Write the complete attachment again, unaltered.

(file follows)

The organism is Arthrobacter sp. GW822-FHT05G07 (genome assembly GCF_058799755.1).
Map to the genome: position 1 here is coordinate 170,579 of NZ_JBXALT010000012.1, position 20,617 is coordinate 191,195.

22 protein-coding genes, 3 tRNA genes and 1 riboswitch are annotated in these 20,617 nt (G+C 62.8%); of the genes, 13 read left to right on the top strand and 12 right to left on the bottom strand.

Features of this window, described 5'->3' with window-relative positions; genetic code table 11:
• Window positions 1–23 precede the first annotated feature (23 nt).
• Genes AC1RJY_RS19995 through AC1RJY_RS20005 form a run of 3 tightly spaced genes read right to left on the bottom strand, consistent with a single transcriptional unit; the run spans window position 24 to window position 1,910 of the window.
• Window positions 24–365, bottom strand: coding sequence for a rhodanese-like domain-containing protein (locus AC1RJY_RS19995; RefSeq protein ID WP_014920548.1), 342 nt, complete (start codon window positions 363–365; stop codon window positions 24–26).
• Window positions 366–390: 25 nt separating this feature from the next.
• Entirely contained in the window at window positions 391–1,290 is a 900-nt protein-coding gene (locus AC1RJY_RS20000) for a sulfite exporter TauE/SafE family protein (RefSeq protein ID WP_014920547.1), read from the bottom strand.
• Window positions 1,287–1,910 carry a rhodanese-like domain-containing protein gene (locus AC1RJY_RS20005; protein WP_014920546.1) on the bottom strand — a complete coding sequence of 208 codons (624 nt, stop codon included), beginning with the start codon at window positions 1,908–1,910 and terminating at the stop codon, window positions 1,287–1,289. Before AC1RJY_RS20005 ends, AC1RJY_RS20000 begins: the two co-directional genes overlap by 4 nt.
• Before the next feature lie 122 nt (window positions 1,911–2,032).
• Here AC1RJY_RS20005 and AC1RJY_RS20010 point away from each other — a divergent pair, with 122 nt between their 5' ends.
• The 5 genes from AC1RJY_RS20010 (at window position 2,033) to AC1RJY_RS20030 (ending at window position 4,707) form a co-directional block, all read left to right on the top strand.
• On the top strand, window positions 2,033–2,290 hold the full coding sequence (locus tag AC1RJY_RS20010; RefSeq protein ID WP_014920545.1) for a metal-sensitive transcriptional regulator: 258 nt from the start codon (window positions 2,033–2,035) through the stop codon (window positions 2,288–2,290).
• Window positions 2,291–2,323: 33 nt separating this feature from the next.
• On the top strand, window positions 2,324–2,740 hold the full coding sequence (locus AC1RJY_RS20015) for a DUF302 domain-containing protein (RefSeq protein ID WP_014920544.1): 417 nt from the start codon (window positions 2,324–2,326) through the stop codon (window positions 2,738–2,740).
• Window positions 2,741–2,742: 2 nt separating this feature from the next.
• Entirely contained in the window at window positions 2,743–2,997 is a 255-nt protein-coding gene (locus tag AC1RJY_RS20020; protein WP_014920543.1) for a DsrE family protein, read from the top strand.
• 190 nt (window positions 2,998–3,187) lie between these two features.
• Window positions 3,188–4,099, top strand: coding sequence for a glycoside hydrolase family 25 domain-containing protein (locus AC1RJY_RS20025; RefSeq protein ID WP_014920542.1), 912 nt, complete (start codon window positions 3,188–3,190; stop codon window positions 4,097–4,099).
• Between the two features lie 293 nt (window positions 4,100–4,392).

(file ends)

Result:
The organism is Arthrobacter sp. GW822-FHT05G07 (genome assembly GCF_058799755.1).
Map to the genome: position 1 here is coordinate 170,579 of NZ_JBXALT010000012.1, position 20,617 is coordinate 191,195.

22 protein-coding genes, 3 tRNA genes and 1 riboswitch are annotated in these 20,617 nt (G+C 62.8%); of the genes, 13 read left to right on the top strand and 12 right to left on the bottom strand.

Features of this window, described 5'->3' with window-relative positions; genetic code table 11:
• Window positions 1–23 precede the first annotated feature (23 nt).
• Genes AC1RJY_RS19995 through AC1RJY_RS20005 form a run of 3 tightly spaced genes read right to left on the bottom strand, consistent with a single transcriptional unit; the run spans window position 24 to window position 1,910 of the window.
• Window positions 24–365, bottom strand: coding sequence for a rhodanese-like domain-containing protein (locus AC1RJY_RS19995; RefSeq protein ID WP_014920548.1), 342 nt, complete (start codon window positions 363–365; stop codon window positions 24–26).
• Window positions 366–390: 25 nt separating this feature from the next.
• Entirely contained in the window at window positions 391–1,290 is a 900-nt protein-coding gene (locus AC1RJY_RS20000) for a sulfite exporter TauE/SafE family protein (RefSeq protein ID WP_014920547.1), read from the bottom strand.
• Window positions 1,287–1,910 carry a rhodanese-like domain-containing protein gene (locus AC1RJY_RS20005; protein WP_014920546.1) on the bottom strand — a complete coding sequence of 208 codons (624 nt, stop codon included), beginning with the start codon at window positions 1,908–1,910 and terminating at the stop codon, window positions 1,287–1,289. Before AC1RJY_RS20005 ends, AC1RJY_RS20000 begins: the two co-directional genes overlap by 4 nt.
• Before the next feature lie 122 nt (window positions 1,911–2,032).
• Here AC1RJY_RS20005 and AC1RJY_RS20010 point away from each other — a divergent pair, with 122 nt between their 5' ends.
• The 5 genes from AC1RJY_RS20010 (at window position 2,033) to AC1RJY_RS20030 (ending at window position 4,707) form a co-directional block, all read left to right on the top strand.
• On the top strand, window positions 2,033–2,290 hold the full coding sequence (locus tag AC1RJY_RS20010; RefSeq protein ID WP_014920545.1) for a metal-sensitive transcriptional regulator: 258 nt from the start codon (window positions 2,033–2,035) through the stop codon (window positions 2,288–2,290).
• Window positions 2,291–2,323: 33 nt separating this feature from the next.
• On the top strand, window positions 2,324–2,740 hold the full coding sequence (locus AC1RJY_RS20015) for a DUF302 domain-containing protein (RefSeq protein ID WP_014920544.1): 417 nt from the start codon (window positions 2,324–2,326) through the stop codon (window positions 2,738–2,740).
• Window positions 2,741–2,742: 2 nt separating this feature from the next.
• Entirely contained in the window at window positions 2,743–2,997 is a 255-nt protein-coding gene (locus tag AC1RJY_RS20020; protein WP_014920543.1) for a DsrE family protein, read from the top strand.
• 190 nt (window positions 2,998–3,187) lie between these two features.
• Window positions 3,188–4,099, top strand: coding sequence for a glycoside hydrolase family 25 domain-containing protein (locus AC1RJY_RS20025; RefSeq protein ID WP_014920542.1), 912 nt, complete (start codon window positions 3,188–3,190; stop codon window positions 4,097–4,099).
• Between the two features lie 293 nt (window positions 4,100–4,392).